One set of bricks was laid out at either end and the pole was used as a guide for laying the remaining bricks. Each brick had any mortar removed using a wire brush to ensure it laid flat.
Once the bricks were all set in place we spread sand over them to reduce movement while we continued works. Salvaged ceramic pipes and reo off-cuts were used along with just the the right amount of sand / aggregate mix that I found 100m away on the side of the road. I made up cement as a ramp over the pipe, to level around the entrance of the cellar and as a frame for the bricks, to prevent the sand from washing out and to hold the bricks in place. Once the 'frame' dried I compacted the sand further with water and added more where it needed it. The brick have settled into place well without the need to cement them in, meaning that the surface can absorb moisture through the gaps.
The only thing that I've purchased so far was two bags of cement and the packing sand (about A$90 all up) and about two weeks to complete (amongst other things).
I'm looking at getting some local river stone to level the ground between the paving and the cellar / house. I'm looking to oil some of the red bricks to highlight the 'chessboard', and use a large tray to cover the brick and prevent oil dripping from the old van and staining the bricks when (or if) I park it there.

Sand was spread out over the finished brick paving to reduce movement before we walked over them.

Pipe set in sand at front of carport, with reinforcing steel set above in preparation for concrete pour.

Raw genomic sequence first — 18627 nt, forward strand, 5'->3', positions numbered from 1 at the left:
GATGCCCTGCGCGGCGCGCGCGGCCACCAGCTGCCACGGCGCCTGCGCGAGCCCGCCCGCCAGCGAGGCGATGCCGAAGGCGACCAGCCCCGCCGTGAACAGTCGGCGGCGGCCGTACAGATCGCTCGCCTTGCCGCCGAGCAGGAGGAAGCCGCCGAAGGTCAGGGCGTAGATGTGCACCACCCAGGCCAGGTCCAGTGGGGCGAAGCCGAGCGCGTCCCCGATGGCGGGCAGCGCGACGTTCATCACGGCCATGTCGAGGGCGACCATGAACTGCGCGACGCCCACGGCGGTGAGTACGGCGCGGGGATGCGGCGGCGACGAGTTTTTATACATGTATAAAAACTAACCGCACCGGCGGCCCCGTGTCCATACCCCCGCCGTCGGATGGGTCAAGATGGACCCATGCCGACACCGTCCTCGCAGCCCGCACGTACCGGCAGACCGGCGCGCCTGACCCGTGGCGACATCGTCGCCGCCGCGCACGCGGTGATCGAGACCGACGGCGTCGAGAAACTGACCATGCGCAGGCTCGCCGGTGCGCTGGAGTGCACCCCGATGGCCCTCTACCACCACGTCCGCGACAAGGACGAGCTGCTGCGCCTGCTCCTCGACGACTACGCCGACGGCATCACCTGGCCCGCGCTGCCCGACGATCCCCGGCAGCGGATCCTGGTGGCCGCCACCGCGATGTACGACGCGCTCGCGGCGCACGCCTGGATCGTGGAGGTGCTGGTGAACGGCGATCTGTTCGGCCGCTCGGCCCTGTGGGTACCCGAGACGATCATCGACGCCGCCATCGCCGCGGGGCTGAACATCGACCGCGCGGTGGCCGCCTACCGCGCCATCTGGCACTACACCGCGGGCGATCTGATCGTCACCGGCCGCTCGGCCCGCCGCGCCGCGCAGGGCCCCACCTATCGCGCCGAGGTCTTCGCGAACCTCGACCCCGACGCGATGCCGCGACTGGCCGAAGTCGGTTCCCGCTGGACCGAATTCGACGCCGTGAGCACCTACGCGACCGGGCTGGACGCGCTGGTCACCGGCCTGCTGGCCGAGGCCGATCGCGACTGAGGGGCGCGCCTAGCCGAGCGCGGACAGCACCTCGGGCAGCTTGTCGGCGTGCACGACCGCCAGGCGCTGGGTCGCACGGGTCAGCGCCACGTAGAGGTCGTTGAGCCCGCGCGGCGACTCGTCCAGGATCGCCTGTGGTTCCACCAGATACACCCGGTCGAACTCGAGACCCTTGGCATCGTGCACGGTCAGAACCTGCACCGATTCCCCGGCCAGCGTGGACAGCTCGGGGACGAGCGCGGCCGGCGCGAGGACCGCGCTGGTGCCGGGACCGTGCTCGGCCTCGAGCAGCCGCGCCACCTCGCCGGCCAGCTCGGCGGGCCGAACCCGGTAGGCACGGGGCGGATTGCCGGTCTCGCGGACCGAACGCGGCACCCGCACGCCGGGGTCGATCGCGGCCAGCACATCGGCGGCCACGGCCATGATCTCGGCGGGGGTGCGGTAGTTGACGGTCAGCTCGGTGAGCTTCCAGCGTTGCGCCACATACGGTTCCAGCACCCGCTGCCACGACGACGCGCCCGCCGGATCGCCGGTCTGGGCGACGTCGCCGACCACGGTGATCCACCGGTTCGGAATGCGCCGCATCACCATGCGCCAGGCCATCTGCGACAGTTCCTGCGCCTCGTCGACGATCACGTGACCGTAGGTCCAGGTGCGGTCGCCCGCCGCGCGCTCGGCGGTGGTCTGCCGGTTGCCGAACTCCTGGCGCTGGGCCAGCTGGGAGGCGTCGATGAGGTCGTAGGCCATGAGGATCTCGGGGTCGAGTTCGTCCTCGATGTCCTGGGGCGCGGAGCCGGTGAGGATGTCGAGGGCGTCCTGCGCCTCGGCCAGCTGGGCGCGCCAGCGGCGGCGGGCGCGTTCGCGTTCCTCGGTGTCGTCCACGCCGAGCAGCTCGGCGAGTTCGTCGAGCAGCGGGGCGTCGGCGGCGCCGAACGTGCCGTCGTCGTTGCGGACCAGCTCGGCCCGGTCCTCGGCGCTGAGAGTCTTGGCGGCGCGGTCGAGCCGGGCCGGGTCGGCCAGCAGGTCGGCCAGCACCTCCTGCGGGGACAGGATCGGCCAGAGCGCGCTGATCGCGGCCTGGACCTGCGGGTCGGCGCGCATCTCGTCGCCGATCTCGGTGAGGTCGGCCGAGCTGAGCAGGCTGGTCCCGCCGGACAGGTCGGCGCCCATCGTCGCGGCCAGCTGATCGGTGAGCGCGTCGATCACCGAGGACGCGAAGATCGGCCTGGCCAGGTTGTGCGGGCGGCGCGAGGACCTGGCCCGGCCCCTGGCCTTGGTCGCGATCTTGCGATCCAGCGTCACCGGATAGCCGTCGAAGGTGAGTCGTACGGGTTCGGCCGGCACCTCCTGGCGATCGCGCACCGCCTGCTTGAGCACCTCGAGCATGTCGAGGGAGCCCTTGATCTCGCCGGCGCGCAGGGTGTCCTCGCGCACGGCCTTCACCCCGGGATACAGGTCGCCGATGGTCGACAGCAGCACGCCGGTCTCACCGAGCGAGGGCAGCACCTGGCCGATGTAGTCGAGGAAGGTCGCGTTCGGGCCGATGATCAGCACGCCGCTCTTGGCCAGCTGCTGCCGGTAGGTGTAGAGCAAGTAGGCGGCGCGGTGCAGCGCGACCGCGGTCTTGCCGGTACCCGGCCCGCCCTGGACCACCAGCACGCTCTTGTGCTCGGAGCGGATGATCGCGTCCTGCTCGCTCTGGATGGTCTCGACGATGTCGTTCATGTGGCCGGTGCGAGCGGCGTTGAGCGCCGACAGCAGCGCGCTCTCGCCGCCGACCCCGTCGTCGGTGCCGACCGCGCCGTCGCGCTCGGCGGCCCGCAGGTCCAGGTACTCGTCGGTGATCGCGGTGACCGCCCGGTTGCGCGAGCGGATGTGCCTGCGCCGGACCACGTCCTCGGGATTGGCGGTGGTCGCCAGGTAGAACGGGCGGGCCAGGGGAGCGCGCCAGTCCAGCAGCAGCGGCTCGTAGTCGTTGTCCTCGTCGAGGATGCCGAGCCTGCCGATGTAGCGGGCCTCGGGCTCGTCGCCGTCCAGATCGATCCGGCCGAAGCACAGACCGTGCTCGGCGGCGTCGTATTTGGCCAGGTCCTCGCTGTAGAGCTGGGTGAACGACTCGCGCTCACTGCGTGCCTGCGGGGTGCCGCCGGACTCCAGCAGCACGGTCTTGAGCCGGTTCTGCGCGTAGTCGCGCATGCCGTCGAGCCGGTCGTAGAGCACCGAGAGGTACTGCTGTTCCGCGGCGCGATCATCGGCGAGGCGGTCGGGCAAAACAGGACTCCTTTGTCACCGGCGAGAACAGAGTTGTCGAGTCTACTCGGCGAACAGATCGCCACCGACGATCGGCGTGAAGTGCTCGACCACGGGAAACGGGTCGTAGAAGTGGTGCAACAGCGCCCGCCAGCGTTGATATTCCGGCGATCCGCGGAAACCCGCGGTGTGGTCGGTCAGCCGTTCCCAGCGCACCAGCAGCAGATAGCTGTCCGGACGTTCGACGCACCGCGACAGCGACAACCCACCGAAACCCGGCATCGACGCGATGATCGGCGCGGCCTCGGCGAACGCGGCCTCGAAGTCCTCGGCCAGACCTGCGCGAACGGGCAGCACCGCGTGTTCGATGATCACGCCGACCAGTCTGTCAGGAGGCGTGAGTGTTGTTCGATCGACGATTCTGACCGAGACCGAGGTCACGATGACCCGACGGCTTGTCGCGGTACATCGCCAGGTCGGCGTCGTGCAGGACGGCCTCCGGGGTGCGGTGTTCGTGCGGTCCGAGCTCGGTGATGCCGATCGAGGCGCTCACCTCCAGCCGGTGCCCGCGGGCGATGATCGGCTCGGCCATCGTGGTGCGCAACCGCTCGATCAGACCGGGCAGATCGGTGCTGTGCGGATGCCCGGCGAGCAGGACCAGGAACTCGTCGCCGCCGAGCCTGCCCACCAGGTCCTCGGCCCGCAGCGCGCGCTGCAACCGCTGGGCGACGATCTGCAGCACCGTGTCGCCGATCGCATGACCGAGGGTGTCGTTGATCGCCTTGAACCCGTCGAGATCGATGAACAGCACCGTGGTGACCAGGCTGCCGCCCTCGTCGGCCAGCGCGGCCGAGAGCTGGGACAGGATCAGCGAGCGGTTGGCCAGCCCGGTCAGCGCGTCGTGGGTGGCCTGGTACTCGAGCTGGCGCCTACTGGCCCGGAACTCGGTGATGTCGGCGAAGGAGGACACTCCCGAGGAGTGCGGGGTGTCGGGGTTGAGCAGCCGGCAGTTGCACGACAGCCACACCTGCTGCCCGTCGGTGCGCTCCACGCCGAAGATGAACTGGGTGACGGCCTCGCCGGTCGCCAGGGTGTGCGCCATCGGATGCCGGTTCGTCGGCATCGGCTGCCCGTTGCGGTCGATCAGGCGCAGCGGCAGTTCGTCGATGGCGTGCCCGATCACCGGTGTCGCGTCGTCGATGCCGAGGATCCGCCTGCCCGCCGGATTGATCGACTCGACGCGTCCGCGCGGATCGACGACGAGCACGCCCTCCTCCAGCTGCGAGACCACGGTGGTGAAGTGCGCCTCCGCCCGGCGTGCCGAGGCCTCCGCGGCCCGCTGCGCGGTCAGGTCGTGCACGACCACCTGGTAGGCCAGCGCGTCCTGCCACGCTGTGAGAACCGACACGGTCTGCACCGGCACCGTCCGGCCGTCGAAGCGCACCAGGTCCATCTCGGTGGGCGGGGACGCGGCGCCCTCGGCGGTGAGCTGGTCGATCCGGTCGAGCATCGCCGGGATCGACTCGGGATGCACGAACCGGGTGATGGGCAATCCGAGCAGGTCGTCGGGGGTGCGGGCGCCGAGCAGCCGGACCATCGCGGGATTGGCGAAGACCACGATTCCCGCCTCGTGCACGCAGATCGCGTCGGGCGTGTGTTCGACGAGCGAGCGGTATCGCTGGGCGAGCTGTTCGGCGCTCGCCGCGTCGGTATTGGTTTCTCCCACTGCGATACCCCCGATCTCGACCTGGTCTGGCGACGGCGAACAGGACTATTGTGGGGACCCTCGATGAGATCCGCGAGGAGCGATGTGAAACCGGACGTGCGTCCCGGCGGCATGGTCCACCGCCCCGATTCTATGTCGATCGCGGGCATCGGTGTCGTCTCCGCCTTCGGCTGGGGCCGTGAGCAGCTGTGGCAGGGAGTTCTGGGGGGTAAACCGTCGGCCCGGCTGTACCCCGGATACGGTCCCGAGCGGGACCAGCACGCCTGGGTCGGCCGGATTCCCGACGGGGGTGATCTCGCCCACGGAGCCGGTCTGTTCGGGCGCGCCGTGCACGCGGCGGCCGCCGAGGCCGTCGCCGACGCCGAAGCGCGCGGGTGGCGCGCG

The sand was moistened before removing the wooden form in preparation for a concrete border

A concrete border was added to prevent the sand from washing out and the bricks from moving

Completed paving area in the carport, which has now become our outdoor summer entertaining area, with the van relegated to the outdoors

4 comments:

Simon Cocking said...

Love your work, Richard! What you've achieved with Abdallah House is absolutely inspiring, I wish I'd learned of your project sooner!

I have to thank you for your help at Tallarook last month too with our slab, without it there's no way we would have got it done! Very much appreciated, you must let me buy you a beer one weekend soon!

Your journal here has inspired me to get off my ass and document our project - Something I'd meant to do, but until I read yours had put off as something to do later.

Cheers,
Simon.

James said...

What are your plans for weed control of the paved area? Thanks for sharing.

permie said...

The paved area is covered, and the area receives little to no water. Weeds have not yet been a problem and I don't expect that they will. The odd weed that pops up is pulled out by hand.

Anonymous said...

Thanks for the really amazing blog post. because its provide the elegant information regarding the A carport without the car. that is  an undercover outdoor space so we can enjoy the outdoors whatever the weather. It's the sun more than the rain that prevents us from having meals outside. this blog is amazing and always provide the genuine information.